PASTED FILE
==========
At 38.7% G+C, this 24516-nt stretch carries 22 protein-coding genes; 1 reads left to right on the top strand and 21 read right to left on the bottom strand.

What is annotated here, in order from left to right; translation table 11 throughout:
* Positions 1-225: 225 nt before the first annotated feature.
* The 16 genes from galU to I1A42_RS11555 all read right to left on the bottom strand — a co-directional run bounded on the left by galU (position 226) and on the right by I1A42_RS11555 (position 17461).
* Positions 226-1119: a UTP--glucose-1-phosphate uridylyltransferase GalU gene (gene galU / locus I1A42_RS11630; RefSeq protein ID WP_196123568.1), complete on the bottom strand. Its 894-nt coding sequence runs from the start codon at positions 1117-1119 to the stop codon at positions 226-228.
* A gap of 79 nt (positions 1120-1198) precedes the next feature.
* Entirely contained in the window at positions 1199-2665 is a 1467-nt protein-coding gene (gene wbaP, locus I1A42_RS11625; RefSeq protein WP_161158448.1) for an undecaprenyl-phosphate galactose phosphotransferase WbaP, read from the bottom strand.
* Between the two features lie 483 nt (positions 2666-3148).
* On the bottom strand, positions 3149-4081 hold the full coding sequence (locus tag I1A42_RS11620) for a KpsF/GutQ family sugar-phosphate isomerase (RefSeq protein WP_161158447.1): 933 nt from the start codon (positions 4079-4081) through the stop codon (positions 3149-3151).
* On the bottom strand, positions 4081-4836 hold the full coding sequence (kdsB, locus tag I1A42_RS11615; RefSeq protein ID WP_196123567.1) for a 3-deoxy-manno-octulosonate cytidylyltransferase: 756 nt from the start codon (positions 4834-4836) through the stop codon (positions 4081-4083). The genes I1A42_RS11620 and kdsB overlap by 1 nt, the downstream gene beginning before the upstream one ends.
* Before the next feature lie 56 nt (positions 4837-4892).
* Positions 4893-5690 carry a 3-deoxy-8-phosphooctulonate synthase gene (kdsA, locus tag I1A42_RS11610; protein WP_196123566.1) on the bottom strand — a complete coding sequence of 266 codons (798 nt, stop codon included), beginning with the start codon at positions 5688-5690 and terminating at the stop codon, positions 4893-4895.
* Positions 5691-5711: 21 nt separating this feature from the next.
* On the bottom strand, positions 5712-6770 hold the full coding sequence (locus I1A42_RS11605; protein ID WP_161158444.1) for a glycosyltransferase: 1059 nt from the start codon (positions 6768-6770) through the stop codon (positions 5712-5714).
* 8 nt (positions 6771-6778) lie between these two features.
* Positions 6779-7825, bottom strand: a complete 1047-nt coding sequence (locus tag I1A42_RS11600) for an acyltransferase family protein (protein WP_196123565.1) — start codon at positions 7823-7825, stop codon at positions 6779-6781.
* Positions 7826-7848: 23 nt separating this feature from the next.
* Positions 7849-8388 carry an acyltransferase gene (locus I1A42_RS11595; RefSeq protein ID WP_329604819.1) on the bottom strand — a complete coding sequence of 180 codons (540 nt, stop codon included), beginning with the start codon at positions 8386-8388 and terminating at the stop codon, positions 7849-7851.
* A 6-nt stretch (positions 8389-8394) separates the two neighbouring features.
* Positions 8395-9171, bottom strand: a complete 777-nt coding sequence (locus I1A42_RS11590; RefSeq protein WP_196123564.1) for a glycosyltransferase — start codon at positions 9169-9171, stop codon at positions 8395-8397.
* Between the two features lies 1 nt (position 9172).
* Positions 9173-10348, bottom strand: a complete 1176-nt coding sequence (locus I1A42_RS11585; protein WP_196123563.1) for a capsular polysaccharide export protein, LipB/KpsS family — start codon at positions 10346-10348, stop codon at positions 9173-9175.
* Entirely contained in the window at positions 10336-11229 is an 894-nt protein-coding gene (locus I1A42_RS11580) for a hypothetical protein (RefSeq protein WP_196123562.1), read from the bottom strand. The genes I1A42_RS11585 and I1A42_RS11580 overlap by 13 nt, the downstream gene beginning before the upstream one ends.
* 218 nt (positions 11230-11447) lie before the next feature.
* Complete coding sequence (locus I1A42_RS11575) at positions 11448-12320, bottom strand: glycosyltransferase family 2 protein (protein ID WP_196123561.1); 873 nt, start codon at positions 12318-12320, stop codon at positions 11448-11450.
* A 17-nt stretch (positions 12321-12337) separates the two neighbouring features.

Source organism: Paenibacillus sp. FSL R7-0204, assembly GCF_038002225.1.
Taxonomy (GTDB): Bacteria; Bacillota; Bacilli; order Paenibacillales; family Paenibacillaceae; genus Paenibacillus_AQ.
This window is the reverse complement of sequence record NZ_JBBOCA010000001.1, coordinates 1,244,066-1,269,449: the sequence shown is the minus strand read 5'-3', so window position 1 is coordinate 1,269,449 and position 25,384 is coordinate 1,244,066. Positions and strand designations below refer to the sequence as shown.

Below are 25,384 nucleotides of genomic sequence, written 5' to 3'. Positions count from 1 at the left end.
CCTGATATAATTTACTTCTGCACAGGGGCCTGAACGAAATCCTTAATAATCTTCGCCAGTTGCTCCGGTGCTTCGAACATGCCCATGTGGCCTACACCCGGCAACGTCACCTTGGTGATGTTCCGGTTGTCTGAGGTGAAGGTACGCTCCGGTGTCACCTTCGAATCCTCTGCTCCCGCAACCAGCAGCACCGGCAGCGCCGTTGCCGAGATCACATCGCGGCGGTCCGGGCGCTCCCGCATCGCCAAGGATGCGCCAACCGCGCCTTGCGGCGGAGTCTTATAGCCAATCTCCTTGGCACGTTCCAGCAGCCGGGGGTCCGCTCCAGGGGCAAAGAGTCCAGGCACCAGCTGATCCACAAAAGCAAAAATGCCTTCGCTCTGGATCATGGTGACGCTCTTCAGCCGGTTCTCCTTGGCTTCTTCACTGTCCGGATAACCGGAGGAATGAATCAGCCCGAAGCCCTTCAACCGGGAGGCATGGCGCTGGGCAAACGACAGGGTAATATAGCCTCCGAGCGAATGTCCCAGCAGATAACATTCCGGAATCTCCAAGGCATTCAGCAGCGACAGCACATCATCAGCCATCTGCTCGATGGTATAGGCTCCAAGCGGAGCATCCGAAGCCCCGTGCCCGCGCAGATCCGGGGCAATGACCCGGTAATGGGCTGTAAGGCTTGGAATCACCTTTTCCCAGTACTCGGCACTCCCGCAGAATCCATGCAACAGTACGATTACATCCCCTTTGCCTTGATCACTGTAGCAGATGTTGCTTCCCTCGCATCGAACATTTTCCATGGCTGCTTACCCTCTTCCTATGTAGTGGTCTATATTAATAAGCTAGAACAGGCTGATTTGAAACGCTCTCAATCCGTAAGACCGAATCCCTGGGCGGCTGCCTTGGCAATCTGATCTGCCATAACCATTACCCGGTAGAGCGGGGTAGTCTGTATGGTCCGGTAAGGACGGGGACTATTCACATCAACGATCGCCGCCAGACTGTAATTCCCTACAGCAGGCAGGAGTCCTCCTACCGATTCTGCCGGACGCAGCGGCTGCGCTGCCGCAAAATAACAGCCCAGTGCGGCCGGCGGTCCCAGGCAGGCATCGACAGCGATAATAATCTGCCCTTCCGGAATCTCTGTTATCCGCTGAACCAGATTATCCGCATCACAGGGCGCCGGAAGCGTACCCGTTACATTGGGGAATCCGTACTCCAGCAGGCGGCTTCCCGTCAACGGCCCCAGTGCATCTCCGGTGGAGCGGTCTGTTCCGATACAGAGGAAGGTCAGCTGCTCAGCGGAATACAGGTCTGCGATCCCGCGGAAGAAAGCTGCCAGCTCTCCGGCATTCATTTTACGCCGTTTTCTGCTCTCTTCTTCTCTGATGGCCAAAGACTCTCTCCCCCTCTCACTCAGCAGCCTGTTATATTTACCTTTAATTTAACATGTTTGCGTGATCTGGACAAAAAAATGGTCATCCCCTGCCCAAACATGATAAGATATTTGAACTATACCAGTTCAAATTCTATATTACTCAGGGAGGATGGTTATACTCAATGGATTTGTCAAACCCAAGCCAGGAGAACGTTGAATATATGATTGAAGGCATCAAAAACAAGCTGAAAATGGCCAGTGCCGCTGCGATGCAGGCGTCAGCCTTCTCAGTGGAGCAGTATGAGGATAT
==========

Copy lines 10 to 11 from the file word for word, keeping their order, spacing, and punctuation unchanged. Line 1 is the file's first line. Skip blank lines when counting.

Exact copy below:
* On the bottom strand, positions 4081-4836 hold the full coding sequence (kdsB, locus tag I1A42_RS11615; RefSeq protein ID WP_196123567.1) for a 3-deoxy-manno-octulosonate cytidylyltransferase: 756 nt from the start codon (positions 4834-4836) through the stop codon (positions 4081-4083). The genes I1A42_RS11620 and kdsB overlap by 1 nt, the downstream gene beginning before the upstream one ends.
* Before the next feature lie 56 nt (positions 4837-4892).